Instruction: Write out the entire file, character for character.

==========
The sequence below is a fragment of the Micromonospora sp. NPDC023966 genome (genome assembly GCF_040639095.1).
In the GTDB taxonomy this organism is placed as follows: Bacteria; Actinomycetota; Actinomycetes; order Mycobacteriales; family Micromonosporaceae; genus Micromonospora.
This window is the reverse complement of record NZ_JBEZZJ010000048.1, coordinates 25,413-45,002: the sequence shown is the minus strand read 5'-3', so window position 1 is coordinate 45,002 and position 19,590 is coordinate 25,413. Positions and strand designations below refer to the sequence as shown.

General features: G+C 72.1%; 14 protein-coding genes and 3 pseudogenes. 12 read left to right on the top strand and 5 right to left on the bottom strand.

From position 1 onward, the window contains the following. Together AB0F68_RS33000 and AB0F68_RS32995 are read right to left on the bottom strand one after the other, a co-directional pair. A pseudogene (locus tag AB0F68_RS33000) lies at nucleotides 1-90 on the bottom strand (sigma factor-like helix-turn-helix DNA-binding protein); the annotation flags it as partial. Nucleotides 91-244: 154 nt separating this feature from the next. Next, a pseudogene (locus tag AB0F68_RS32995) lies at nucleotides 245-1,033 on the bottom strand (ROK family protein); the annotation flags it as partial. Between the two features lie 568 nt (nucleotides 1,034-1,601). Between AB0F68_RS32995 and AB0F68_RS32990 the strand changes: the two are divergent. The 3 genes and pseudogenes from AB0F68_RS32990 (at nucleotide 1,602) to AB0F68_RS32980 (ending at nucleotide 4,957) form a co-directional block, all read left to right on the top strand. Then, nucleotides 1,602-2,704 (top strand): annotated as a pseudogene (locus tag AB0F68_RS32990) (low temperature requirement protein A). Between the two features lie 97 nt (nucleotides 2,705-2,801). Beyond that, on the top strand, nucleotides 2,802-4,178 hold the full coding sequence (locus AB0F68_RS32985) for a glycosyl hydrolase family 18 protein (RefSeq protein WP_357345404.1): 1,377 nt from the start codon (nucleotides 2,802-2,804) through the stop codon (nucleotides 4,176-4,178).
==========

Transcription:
The sequence below is a fragment of the Micromonospora sp. NPDC023966 genome (genome assembly GCF_040639095.1).
In the GTDB taxonomy this organism is placed as follows: Bacteria; Actinomycetota; Actinomycetes; order Mycobacteriales; family Micromonosporaceae; genus Micromonospora.
This window is the reverse complement of record NZ_JBEZZJ010000048.1, coordinates 25,413-45,002: the sequence shown is the minus strand read 5'-3', so window position 1 is coordinate 45,002 and position 19,590 is coordinate 25,413. Positions and strand designations below refer to the sequence as shown.

General features: G+C 72.1%; 14 protein-coding genes and 3 pseudogenes. 12 read left to right on the top strand and 5 right to left on the bottom strand.

From position 1 onward, the window contains the following. Together AB0F68_RS33000 and AB0F68_RS32995 are read right to left on the bottom strand one after the other, a co-directional pair. A pseudogene (locus tag AB0F68_RS33000) lies at nucleotides 1-90 on the bottom strand (sigma factor-like helix-turn-helix DNA-binding protein); the annotation flags it as partial. Nucleotides 91-244: 154 nt separating this feature from the next. Next, a pseudogene (locus tag AB0F68_RS32995) lies at nucleotides 245-1,033 on the bottom strand (ROK family protein); the annotation flags it as partial. Between the two features lie 568 nt (nucleotides 1,034-1,601). Between AB0F68_RS32995 and AB0F68_RS32990 the strand changes: the two are divergent. The 3 genes and pseudogenes from AB0F68_RS32990 (at nucleotide 1,602) to AB0F68_RS32980 (ending at nucleotide 4,957) form a co-directional block, all read left to right on the top strand. Then, nucleotides 1,602-2,704 (top strand): annotated as a pseudogene (locus tag AB0F68_RS32990) (low temperature requirement protein A). Between the two features lie 97 nt (nucleotides 2,705-2,801). Beyond that, on the top strand, nucleotides 2,802-4,178 hold the full coding sequence (locus AB0F68_RS32985) for a glycosyl hydrolase family 18 protein (RefSeq protein WP_357345404.1): 1,377 nt from the start codon (nucleotides 2,802-2,804) through the stop codon (nucleotides 4,176-4,178).